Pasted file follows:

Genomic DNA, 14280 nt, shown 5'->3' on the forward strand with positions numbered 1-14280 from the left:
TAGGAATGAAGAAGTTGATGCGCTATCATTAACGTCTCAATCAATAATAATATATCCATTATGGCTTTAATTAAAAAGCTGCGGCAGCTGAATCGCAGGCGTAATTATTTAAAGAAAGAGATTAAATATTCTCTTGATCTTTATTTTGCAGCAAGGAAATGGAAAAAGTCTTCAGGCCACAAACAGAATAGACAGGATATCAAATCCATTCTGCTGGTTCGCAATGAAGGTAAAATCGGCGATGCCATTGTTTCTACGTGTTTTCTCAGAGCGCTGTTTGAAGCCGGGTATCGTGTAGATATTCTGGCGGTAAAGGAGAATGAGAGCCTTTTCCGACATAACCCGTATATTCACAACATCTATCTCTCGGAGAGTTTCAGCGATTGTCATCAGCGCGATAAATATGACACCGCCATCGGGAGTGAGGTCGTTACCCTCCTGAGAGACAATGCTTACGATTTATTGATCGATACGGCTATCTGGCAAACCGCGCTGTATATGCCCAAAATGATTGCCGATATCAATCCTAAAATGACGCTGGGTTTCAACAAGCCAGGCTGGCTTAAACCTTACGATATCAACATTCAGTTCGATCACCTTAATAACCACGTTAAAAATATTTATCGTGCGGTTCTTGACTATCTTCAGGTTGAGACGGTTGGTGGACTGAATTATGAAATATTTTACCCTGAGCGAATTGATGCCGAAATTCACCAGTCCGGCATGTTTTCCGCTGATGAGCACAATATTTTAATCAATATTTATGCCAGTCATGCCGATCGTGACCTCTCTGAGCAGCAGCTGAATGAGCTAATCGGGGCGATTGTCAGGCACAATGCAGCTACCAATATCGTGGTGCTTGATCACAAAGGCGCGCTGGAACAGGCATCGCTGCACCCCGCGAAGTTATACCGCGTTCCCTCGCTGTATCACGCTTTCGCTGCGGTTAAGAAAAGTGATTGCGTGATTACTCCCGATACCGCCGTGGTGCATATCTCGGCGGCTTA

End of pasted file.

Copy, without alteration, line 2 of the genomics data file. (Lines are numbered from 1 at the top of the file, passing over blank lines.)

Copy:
TAGGAATGAAGAAGTTGATGCGCTATCATTAACGTCTCAATCAATAATAATATATCCATTATGGCTTTAATTAAAAAGCTGCGGCAGCTGAATCGCAGGCGTAATTATTTAAAGAAAGAGATTAAATATTCTCTTGATCTTTATTTTGCAGCAAGGAAATGGAAAAAGTCTTCAGGCCACAAACAGAATAGACAGGATATCAAATCCATTCTGCTGGTTCGCAATGAAGGTAAAATCGGCGATGCCATTGTTTCTACGTGTTTTCTCAGAGCGCTGTTTGAAGCCGGGTATCGTGTAGATATTCTGGCGGTAAAGGAGAATGAGAGCCTTTTCCGACATAACCCGTATATTCACAACATCTATCTCTCGGAGAGTTTCAGCGATTGTCATCAGCGCGATAAATATGACACCGCCATCGGGAGTGAGGTCGTTACCCTCCTGAGAGACAATGCTTACGATTTATTGATCGATACGGCTATCTGGCAAACCGCGCTGTATATGCCCAAAATGATTGCCGATATCAATCCTAAAATGACGCTGGGTTTCAACAAGCCAGGCTGGCTTAAACCTTACGATATCAACATTCAGTTCGATCACCTTAATAACCACGTTAAAAATATTTATCGTGCGGTTCTTGACTATCTTCAGGTTGAGACGGTTGGTGGACTGAATTATGAAATATTTTACCCTGAGCGAATTGATGCCGAAATTCACCAGTCCGGCATGTTTTCCGCTGATGAGCACAATATTTTAATCAATATTTATGCCAGTCATGCCGATCGTGACCTCTCTGAGCAGCAGCTGAATGAGCTAATCGGGGCGATTGTCAGGCACAATGCAGCTACCAATATCGTGGTGCTTGATCACAAAGGCGCGCTGGAACAGGCATCGCTGCACCCCGCGAAGTTATACCGCGTTCCCTCGCTGTATCACGCTTTCGCTGCGGTTAAGAAAAGTGATTGCGTGATTACTCCCGATACCGCCGTGGTGCATATCTCGGCGGCTTA